(19c) The Effect of Rigid Red Blood Cells on Platelet Adhesion in Blood Flow: Potential Implications in Sickle Cell Disease

Authors: 
Banka, A., University of Michigan
Gutierrez, M., University of Michigan
Shamoun, M., University of Michigan
Tanski, T., University of Michigan
Eniola-Adefeso, O., University of Michigan
Introduction: Sickle cell disease (SCD) refers to a group of genetic disorders characterized by mutations in the β-subunit of hemoglobin, leading to membrane rigidification and less frequent sickling of the red blood cells (RBCs). The impact of diseased, rigid RBCs on other blood cells, including white blood cells and platelets, in flow is currently not well known. Platelets are responsible for maintaining hemostasis by rapidly plugging any interruptions or injuries in the vasculature, a process known as clotting—a key physiological response to vascular injury to prevent blood loss and damage. Clotting is initiated through damage to the endothelium, or the monolayer of cells that line blood vessels, which causes platelets to activate and bind to the endothelium and exposed underlying extracellular matrix proteins. Adhesion of platelets to the injured vessel is contingent on the ability of platelets to marginate towards the vascular wall. Margination is facilitated through heterogeneous collisions between the typically deformable RBCs in the RBC core and the relatively stiff platelets that are displaced towards the wall. However, platelet margination and adhesion in the presence of diseased or stiffened RBCs has yet to be fully elucidated, despite the increase in vaso-occlusive crises and stroke occurring in SCD patients.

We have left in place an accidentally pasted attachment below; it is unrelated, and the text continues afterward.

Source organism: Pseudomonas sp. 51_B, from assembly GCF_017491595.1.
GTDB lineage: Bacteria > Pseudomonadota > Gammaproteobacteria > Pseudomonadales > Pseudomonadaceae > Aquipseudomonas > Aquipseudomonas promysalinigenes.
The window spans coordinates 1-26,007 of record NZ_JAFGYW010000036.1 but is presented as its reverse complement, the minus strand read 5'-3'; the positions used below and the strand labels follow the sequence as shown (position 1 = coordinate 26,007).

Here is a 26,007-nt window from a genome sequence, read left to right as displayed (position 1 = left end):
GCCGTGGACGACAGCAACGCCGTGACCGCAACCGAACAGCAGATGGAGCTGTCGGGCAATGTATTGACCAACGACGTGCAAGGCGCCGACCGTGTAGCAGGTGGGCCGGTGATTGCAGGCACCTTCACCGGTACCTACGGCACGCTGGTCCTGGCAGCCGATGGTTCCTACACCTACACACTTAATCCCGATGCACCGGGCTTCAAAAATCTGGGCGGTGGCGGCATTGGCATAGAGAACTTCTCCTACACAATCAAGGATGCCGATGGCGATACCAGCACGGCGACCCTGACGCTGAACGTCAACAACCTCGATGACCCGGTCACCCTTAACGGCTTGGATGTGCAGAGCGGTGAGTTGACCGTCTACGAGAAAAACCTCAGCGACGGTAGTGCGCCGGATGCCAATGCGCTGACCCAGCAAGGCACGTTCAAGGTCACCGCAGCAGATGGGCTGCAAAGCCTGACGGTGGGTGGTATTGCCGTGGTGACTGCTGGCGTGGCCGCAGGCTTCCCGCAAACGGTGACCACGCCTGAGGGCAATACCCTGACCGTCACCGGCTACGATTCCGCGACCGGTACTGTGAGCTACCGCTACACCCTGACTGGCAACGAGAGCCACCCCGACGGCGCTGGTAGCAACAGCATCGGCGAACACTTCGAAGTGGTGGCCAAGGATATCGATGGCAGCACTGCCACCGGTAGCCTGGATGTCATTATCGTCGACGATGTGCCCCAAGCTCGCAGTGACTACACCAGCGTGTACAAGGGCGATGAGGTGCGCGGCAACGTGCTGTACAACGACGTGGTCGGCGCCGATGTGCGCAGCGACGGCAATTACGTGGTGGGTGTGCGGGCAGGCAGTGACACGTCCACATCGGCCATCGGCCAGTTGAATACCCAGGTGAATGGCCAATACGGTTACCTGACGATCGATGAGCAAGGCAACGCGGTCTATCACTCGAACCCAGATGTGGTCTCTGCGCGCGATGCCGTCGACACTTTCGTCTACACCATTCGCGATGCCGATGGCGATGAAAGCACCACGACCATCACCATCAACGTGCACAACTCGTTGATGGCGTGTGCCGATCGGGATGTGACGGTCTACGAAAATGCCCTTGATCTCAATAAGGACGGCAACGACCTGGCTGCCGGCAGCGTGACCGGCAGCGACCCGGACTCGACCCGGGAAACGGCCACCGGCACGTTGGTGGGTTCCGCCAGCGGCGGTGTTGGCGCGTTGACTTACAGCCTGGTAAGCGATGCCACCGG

Materials and methods: We utilized an in vitro flow-based system to examine how the extent of rigidification and rigid RBC concentration affect platelet margination and binding to a damaged endothelium model mimicking acute vascular damage. RBCs were removed from the whole blood and artificially rigidified using a peroxide solution. The RBCs were then reconstituted into blood and perfused over the damaged endothelium using a parallel plate flow chamber (PPFC) in a variety of different blood flow patterns and conditions. Platelet adhesion was quantified using fluorescent microscopy and compared to a healthy control.

Results and conclusions: The presence of rigid RBCs in flow drastically increases platelet adhesion under a variety of rigidities and concentrations and is dependent on variables including extent of RBC rigidity, shear rate, and flow pattern. This finding suggests that rigid RBCs may play a major role in disrupting normal hemodynamics and contributing to the pervasive vaso-occlusive crises that occur in many SCD patients. Overall, we will elucidate how rigid RBC-platelet interactions affect platelet binding, a critical step in hemostasis. This study can help determine the mechanism causing vaso-occlusive events in SCD patients and can form the basis of the study of platelet-cell dynamics in the future.